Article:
Guidelines for using the VNET Switch mode:
Do not externally join (using bridges, switches, or concentrators) ports of adapters that comprise a VNET.
Configure as many nodes as needed; the adapter places no limit on the number of nodes per port.
Ensure that all ports in a VNET are bound to the protocol (by way of VNET) with a common network number.



Examples of Configurations
This section describes the following configurations:

Traditional Adapter mode Samples:
An 8-port network with two PeerMaster adapters configured in the Traditional Adapter mode

VNET Switch mode Samples:
An 8-port network with two PeerMaster adapters configured in the VNET Switch mode
An 8-port network with two PeerMaster adapters each configured as an independent VNET
An 8-port network with two PeerMaster adapters, one configured in the VNET Switch mode and the other in the Traditional Adapter mode

Traditional Adapter Mode Configuration

   A server with two Quad-BT PeerMaster adapters configured in the Traditional Adapter mode.
The network protocol views each LAN segment as a separate subnet with its own network number. Clients on all ports have direct access to the server.
Note:  The same principles apply to Quad-B2 configurations; however, concentrator hubs are not required for 10Base2 operation.
 
 

   o A configuration of eight separate network numbers.
   o Curved arrows illustrating the basic flow of cross-subnet traffic. The server-based router accepts and forwards all frames that require routing between subnets.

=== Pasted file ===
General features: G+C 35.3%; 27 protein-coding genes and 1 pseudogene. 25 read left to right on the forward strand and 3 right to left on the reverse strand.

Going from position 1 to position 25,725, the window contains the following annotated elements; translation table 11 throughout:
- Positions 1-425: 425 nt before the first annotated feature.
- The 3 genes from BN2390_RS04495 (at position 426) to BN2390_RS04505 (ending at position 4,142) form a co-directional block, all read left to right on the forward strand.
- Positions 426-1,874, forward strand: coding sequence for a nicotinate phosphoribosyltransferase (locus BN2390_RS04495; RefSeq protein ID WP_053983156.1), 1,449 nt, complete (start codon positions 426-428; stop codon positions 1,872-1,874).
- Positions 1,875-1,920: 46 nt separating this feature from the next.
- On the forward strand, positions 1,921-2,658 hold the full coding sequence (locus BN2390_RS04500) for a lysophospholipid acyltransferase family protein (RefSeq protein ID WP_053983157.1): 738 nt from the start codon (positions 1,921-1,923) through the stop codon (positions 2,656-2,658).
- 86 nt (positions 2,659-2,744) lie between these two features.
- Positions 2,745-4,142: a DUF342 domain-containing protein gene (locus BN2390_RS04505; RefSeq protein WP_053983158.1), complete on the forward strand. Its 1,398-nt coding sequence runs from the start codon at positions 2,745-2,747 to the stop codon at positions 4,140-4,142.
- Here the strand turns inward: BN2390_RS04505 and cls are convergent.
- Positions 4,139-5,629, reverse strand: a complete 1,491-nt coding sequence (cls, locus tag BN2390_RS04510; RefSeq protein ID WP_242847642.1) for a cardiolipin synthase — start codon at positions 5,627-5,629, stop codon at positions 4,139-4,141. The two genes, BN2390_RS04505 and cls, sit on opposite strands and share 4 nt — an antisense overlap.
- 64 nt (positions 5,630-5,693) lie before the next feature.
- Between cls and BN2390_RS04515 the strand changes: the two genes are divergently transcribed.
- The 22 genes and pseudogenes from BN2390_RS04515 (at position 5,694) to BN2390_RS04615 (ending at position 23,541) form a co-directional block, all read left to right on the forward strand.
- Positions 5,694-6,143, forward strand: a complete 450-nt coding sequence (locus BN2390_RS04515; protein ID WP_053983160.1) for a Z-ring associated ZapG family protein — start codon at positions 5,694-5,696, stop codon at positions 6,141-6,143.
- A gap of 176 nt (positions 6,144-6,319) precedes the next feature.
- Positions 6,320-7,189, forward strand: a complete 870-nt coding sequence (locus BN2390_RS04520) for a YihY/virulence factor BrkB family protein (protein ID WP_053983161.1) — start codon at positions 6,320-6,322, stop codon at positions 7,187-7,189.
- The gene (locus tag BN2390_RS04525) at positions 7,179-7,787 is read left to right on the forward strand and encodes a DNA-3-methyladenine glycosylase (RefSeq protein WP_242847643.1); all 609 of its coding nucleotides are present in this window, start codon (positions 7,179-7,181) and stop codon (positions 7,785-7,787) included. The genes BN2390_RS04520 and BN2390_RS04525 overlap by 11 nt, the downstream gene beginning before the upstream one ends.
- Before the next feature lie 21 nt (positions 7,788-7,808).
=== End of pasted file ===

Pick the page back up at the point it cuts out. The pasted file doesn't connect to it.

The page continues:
o Software layers illustrated above the adapters indicating software that is required to route traffic internally, running on the server.
   o Cross-subnet traffic, such as traffic from Net 1 to Net 2, must be forwarded by a router. The router can be internal to the server or an external stand-alone device.

   The advantage of the Traditional Adapter mode is that a router restricts cross-subnet traffic to only those data packets that are uniquely addressed to the target network. The disadvantage of this mode is that server responsiveness might be heavily impaired due to the burden of packet routing. This mode should be used only when little or no cross-subnet traffic is expected.



VNET Switch Mode Configurations
This section describes three configurations using VNET switch mode.

VNET Switch Mode: Single VNET

   Two Quad-BT PeerMaster adapters (Card 1 and Card 2) forming a single VNET.
In this configuration, the adapter provides the functions of a high-performance network adapter combined with the power of an Ethernet switching hub.

Note:  The same principles apply to Quad-B2 configurations; however, concentrator hubs are not required for 10Base2 operation.
 

   o All segments configured as Network number 1 (Net 1).
   o Curved arrows indicating the flow of data across ports connected by the VNET switch.